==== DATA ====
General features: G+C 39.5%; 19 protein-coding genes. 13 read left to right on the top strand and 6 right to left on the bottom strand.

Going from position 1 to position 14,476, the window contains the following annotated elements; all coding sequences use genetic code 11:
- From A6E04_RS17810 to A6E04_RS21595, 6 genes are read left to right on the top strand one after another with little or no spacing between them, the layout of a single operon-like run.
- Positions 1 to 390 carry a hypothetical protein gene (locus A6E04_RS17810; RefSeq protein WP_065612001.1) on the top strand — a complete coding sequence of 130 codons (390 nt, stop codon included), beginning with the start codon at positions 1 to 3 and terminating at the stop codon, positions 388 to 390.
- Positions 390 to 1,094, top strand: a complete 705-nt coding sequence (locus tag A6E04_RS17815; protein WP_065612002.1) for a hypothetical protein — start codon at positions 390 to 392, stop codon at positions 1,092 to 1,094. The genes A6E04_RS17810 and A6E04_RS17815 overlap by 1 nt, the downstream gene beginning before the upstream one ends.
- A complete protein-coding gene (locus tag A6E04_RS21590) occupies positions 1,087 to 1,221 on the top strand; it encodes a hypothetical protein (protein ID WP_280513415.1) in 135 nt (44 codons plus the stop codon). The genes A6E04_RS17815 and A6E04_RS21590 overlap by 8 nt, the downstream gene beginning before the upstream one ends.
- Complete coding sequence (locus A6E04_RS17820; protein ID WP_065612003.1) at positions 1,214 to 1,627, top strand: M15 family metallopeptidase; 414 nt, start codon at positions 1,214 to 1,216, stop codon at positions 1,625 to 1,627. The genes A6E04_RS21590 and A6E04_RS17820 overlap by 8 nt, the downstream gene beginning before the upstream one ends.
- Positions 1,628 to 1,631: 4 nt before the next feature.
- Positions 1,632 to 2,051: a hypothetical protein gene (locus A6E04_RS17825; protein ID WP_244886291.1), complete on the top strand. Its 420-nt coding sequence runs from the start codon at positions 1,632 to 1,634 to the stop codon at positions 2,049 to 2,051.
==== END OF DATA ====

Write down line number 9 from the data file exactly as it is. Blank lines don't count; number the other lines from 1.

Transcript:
- Positions 1,632 to 2,051: a hypothetical protein gene (locus A6E04_RS17825; protein ID WP_244886291.1), complete on the top strand. Its 420-nt coding sequence runs from the start codon at positions 1,632 to 1,634 to the stop codon at positions 2,049 to 2,051.